The vast majority of 3D printers out there today are FFF (Fused-Filament Fabrication) printers that make parts out of plastic. But you’ve probably also read news stories about more exotic 3D printers that are used to print food, concrete, and even biological tissue. Most of those move in the same way as your typical FFF 3D printer, and the difference is in the extruder mechanism. Instead of feeding plastic filament into a hot end, those 3D printers use a special extruder that pushes material out of a syringe. Justin Atkin has taken advantage of that idea to build a cake-decorating robot.
Atkin actually has more ambitious plans for this robot than just decorating cakes, and hopes to eventually use the same basic design to create synthetic opal and for bioprinting. But those are expensive endeavors, which is why he wanted to test to design first by dispensing frosting onto baked goods. Because the movement is conventional, just about any 3D printer or CNC setup can be used. The unusual part of the robot is the extruder. For that, Atkin used a syringe extruder design that he found on Thingiverse.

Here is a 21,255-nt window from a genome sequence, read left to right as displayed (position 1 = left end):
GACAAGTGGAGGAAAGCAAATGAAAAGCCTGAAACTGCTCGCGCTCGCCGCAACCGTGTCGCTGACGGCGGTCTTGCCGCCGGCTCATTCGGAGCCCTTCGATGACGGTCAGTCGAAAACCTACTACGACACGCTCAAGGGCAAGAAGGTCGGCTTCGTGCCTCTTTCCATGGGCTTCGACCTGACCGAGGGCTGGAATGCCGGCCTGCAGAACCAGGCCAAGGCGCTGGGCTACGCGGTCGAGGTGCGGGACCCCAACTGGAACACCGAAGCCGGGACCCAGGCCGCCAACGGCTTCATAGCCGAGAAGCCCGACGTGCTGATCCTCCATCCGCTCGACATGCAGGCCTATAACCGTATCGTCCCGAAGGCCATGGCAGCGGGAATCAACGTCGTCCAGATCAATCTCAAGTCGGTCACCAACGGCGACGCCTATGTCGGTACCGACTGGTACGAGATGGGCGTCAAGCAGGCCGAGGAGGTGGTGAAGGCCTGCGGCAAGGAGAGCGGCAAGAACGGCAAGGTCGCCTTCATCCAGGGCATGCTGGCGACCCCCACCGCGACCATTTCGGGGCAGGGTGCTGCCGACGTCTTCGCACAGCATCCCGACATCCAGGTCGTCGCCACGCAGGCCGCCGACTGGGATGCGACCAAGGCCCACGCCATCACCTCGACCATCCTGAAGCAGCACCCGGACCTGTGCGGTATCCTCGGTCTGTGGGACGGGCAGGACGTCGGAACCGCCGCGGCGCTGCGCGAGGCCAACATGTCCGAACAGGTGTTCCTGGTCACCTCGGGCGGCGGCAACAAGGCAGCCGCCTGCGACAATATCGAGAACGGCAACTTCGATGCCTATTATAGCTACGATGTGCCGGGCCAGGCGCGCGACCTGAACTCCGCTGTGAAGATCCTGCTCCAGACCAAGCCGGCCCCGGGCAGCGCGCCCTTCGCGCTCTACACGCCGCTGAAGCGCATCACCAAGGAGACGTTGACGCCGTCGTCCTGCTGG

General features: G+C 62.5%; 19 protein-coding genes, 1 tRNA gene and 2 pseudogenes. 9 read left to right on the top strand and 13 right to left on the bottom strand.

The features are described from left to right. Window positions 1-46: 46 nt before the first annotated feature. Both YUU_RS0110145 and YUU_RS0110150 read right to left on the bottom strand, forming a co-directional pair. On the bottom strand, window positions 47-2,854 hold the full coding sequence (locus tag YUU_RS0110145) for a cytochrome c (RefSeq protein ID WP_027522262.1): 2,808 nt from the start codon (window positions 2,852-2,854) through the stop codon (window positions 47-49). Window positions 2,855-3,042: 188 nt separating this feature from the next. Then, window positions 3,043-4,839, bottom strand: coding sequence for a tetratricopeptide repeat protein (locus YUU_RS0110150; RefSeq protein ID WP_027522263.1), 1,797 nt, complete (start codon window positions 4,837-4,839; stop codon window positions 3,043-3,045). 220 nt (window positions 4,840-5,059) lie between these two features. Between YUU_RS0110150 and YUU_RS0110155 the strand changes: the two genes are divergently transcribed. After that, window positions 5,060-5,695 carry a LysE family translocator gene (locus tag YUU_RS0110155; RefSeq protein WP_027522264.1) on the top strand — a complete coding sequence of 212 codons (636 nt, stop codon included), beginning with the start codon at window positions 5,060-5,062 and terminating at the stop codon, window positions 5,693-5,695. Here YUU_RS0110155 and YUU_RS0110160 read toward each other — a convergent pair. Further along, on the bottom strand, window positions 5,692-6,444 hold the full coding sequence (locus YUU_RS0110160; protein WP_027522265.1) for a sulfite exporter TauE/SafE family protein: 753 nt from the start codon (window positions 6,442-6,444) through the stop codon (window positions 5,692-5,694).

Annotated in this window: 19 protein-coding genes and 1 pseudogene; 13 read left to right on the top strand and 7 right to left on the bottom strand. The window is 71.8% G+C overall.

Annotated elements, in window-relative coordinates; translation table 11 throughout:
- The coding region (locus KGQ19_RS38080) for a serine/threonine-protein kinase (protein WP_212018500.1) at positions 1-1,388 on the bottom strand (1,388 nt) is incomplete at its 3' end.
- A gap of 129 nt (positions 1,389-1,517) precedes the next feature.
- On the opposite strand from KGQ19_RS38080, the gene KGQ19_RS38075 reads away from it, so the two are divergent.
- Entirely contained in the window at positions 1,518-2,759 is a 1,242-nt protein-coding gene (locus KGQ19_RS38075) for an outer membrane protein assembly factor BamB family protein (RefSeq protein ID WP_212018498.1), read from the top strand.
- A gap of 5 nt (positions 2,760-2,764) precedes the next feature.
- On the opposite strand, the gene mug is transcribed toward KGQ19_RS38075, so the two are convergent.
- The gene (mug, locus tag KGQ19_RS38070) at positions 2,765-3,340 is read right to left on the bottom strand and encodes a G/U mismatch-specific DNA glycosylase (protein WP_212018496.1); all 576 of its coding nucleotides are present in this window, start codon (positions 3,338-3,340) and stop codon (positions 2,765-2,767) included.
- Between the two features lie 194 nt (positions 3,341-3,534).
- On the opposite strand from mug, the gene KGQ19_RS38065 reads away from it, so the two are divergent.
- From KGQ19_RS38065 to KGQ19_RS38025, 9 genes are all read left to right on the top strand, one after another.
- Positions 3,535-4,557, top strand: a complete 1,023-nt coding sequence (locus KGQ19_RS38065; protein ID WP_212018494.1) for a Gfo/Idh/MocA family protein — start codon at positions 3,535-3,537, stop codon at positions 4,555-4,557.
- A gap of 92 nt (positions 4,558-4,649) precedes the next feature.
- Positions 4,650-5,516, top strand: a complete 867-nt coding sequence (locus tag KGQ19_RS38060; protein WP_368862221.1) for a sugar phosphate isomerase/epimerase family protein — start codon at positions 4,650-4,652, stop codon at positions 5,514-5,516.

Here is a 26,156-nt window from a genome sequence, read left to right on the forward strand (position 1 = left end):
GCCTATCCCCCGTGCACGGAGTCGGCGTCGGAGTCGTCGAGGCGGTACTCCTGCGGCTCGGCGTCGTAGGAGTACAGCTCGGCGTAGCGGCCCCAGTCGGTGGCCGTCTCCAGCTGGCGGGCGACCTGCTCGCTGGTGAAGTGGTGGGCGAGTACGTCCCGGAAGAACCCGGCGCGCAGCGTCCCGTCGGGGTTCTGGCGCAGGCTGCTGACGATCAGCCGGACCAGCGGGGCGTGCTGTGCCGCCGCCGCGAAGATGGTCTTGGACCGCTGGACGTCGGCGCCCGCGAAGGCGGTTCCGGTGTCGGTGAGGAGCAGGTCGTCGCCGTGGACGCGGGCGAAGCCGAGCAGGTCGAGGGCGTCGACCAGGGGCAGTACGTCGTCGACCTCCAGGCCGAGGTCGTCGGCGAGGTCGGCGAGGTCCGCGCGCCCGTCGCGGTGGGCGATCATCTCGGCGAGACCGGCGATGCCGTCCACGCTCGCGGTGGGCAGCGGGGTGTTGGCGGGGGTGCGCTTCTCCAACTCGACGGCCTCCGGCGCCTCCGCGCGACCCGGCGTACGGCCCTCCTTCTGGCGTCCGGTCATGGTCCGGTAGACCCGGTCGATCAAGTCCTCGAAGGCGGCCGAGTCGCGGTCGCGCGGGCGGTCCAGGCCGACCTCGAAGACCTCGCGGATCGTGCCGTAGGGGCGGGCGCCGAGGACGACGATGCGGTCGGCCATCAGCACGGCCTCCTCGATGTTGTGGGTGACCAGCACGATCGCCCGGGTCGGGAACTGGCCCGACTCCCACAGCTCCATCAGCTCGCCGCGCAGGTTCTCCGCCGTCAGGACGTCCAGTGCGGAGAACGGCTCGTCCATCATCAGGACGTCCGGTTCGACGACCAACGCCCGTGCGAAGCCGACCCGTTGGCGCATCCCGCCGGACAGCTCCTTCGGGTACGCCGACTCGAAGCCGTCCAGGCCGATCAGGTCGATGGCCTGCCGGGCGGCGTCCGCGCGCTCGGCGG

The plastic parts of the syringe extruder were 3D-printed by a friend of Atkin’s. The metal parts can be purchased online, but Atkin chose to machine them himself from steel and even titanium. After assembling the mechanical parts and adding a stepper motor, Atkin set the extruder up be controlled by an Arduino through an EasyDriver stepper motor driver board. The whole extruder was then mounted on a CNC machine for movement. Right now the extruder and CNC machine don’t talk to each other, and the extruder just continues to push the syringe down to dispense frosting during the whole “print.” But Atkin plans to eventually expand the robot’s capability and get to bioprinting and printing opal.